On-Leash Aggression

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On-Leash Aggression

One of the most common reasons for dog owners wanting obedience training for their dog is, “When I take my dog for a walk he becomes aggressive when he sees other dogs, and I have difficulty in controlling him” or “My dog growls, barks and lunges at other dogs and people.” This is highly embarrassing and confusing to owners because, according to them, “At home he is gentle and friendly and not at all like he is on walks.”

The difference in the behaviour of the dog on walks as opposed to that at home would seem to indicate on leash aggression. When a young dog is taken for a walk it is very natural for it to want to investigate smells, people and other dogs. Owners make use of the leash to prevent their dogs from getting near other dogs and may even scold the dog for pulling in their direction. The approaching dog is alerted to this nervous reaction from the owner and dog and comes closer to investigate and may growl or bark. In this way a chain reaction may be set in motion.

On future walks, the owner, instead of enjoying the outing, scans the horizon for oncoming dogs and immediately stops and makes sure of a proper grip on the leash when a dog is seen. The owner’s dog, still unaware of the approaching dog is now alerted to its owner’s nervous reaction and prepares itself to defend its owner. This scene is exactly how we start attack training. By preventing a dog from getting something he wants, his owner acts as a post and the agitator teases the dog and brings out the aggression in the dog. In reality the dog is merely responding to the owner’s reaction.

To solve this problem training must focus on voice control, leash control and owner leadership. Join a club and engage in quality obedience training. Make sure that your dog learns and understands what a reliable “Sit” is. See article, “Control over your Dog.” Teach the dog to sit on command wherever and whenever you are spending time together. “Sit” is to be obeyed instantly in the house, garden, on the pavement and at the beach. A quick, “No, Sit” is used to prevent the dog from breaking a sit command. Praise compliance.

A leash should be used mainly to get the dog to “follow” its handler and NOT to lead or pull the owner. To achieve voice control over the dog, he should not feel tension on the leash at all. When the leash is used as a correction tool it should be in the form of a sharp “pop” and immediate release to be effective. A tight leash being pulled is punishment to a dog, not a correction. Dogs must be taught self-control! They must not be manhandled with a leash or bribed with food in order to get control over them.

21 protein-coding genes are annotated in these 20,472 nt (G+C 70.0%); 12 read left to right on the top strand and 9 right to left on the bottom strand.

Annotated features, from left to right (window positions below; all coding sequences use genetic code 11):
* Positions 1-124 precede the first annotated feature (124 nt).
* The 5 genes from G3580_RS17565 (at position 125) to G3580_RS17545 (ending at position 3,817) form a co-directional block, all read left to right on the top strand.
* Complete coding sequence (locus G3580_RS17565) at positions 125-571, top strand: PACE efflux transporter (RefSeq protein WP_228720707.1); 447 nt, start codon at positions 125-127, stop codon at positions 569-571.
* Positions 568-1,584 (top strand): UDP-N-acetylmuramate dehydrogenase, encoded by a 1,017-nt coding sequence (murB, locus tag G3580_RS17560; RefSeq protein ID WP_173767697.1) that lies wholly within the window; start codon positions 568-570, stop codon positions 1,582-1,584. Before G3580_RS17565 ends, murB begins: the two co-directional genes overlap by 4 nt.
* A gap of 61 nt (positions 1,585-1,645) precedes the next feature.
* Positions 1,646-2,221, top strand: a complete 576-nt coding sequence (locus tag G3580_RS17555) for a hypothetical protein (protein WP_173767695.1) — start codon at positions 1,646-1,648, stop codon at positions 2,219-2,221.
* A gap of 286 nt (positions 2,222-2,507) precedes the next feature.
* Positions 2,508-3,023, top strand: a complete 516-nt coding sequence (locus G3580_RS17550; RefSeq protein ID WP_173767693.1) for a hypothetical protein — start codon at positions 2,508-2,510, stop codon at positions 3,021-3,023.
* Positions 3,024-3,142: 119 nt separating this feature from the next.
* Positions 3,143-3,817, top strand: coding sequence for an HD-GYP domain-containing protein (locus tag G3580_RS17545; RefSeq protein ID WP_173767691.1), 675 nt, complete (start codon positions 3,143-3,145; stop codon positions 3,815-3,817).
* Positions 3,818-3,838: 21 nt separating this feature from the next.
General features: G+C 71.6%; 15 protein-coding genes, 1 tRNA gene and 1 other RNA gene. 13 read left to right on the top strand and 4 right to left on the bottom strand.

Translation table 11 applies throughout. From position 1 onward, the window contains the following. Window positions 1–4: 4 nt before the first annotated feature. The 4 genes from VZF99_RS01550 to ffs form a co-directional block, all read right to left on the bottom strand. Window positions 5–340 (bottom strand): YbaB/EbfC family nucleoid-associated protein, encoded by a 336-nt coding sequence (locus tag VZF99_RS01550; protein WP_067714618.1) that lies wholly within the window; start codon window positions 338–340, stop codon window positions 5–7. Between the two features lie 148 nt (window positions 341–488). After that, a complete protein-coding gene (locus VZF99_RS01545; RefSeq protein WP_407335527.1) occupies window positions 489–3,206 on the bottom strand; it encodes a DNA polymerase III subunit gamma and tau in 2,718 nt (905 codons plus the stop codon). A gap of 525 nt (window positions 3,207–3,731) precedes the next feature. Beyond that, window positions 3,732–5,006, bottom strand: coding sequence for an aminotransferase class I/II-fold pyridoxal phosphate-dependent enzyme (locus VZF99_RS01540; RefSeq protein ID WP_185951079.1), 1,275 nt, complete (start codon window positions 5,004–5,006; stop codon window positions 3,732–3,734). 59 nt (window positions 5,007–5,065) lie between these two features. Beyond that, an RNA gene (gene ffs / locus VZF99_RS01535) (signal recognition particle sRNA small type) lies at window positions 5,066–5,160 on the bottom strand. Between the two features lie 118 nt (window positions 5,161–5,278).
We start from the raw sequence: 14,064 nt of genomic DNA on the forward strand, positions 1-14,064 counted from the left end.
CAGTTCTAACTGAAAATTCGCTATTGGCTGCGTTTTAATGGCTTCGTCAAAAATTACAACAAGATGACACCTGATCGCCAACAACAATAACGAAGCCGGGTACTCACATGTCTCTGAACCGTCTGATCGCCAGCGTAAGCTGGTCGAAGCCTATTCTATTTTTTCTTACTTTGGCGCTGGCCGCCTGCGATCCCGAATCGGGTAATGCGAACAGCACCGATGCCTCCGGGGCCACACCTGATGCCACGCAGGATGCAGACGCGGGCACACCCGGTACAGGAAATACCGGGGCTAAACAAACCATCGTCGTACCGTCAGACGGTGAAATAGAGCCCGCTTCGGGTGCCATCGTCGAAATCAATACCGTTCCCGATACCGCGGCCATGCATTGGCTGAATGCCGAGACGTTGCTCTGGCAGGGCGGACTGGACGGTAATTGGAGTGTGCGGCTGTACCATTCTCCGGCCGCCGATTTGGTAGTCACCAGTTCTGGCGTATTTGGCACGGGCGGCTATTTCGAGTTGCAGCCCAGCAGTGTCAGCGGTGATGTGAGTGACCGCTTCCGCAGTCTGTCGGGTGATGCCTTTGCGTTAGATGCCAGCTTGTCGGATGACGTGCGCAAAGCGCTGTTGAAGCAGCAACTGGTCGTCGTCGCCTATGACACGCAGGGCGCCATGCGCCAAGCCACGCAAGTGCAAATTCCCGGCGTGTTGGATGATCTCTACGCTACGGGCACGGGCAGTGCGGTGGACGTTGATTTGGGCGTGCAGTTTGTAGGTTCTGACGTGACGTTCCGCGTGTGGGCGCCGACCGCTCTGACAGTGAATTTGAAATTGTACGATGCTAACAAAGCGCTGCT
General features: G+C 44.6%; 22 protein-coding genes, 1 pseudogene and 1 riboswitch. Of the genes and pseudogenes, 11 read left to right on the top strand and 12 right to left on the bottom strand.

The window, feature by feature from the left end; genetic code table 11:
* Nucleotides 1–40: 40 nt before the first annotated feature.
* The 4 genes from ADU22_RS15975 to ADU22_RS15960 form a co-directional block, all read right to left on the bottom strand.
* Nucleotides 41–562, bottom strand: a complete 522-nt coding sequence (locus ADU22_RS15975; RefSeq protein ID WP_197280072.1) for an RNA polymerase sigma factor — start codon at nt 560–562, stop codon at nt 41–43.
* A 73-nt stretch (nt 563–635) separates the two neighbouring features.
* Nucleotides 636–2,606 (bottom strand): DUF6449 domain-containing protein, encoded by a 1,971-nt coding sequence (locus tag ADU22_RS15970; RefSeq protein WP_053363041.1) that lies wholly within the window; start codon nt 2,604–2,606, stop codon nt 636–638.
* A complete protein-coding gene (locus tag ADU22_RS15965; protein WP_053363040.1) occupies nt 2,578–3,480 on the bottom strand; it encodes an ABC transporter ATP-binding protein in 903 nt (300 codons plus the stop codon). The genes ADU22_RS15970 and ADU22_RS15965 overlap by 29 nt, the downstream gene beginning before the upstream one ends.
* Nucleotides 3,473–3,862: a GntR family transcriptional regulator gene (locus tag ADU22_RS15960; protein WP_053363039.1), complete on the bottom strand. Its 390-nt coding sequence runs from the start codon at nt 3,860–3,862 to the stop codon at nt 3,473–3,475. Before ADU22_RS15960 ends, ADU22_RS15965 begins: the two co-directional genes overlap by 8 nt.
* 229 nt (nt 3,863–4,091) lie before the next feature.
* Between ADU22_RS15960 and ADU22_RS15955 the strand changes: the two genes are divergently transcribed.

The dog’s body language must be studied and must guide the owner’s response. The position of the tail, the ears, nose and forward leaning body posture must warn the owner to prevent an escalation of a situation. Body language tells us what our dog’s internal state of mind is. Early intervention is much easier than dealing with open aggression.

Quick action to redirect the dog’s attention must be taken. A “Come with me” command to lead the dog into the opposite direction away from a confrontation is called for if you want to play it safe. A reliable “Sit” on a loose leash should solve most situations. Make sure that you have a firm grip on the leash and a “NO SIT” command is repeated. Be careful not to physically stroke or pet a dog that still displays signs of agitation. The dog may interpret it as approval from its owner for its behaviour.

Quite often leash aggression is caused by owners who drag their dog to, “Say Hi” to your dog. Charging into another dog’s face is very rude behaviour in the animal world. It is likened to a complete stranger coming up to you to hug and kiss you. I regularly have to protect my dog from these well-intentioned people.

Fortunately most dog fights can be prevented with obedience training. You do not want your dog to have a bad label attached to him. It is up to the owners to go to the trouble of teaching puppies bite inhibition and make sure you gain voice control over your dog and the dog must exercise self-control!

Picture: Humane Society of the United States lecture notes.

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